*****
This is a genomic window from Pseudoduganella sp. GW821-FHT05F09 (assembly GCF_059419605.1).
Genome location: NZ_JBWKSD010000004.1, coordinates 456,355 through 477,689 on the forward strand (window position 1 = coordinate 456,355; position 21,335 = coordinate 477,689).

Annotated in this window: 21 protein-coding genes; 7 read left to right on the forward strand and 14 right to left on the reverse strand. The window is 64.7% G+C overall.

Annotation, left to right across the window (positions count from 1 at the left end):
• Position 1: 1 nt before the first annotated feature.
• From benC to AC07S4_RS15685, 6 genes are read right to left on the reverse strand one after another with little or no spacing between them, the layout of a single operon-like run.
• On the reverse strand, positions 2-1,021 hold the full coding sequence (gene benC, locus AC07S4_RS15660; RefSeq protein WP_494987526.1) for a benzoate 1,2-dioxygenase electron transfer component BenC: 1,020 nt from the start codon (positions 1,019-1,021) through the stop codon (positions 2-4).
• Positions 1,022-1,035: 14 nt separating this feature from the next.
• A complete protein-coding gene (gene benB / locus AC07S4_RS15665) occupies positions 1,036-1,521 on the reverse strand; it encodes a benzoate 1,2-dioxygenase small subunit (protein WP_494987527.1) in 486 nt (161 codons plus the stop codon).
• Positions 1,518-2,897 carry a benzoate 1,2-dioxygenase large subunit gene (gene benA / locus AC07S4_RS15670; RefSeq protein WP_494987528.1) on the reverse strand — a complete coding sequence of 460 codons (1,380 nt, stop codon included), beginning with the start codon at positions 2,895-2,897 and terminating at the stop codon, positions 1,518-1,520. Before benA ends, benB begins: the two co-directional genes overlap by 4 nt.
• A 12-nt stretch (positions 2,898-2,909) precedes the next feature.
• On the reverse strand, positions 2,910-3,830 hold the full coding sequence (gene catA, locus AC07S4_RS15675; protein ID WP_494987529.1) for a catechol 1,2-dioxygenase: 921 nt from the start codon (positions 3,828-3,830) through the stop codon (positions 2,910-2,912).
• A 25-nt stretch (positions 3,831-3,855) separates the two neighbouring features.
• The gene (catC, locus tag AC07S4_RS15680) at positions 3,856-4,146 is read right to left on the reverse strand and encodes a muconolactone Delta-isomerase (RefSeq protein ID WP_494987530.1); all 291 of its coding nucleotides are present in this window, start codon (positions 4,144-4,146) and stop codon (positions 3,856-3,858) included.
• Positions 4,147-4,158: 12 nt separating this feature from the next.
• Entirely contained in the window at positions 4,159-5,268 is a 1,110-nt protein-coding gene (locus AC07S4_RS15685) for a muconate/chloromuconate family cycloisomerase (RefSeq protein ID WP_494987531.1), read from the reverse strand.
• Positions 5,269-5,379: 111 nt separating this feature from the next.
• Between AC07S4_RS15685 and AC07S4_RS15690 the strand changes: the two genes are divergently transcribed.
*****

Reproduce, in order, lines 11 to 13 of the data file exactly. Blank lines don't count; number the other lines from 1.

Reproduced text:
• A 12-nt stretch (positions 2,898-2,909) precedes the next feature.
• On the reverse strand, positions 2,910-3,830 hold the full coding sequence (gene catA, locus AC07S4_RS15675; protein ID WP_494987529.1) for a catechol 1,2-dioxygenase: 921 nt from the start codon (positions 3,828-3,830) through the stop codon (positions 2,910-2,912).
• A 25-nt stretch (positions 3,831-3,855) separates the two neighbouring features.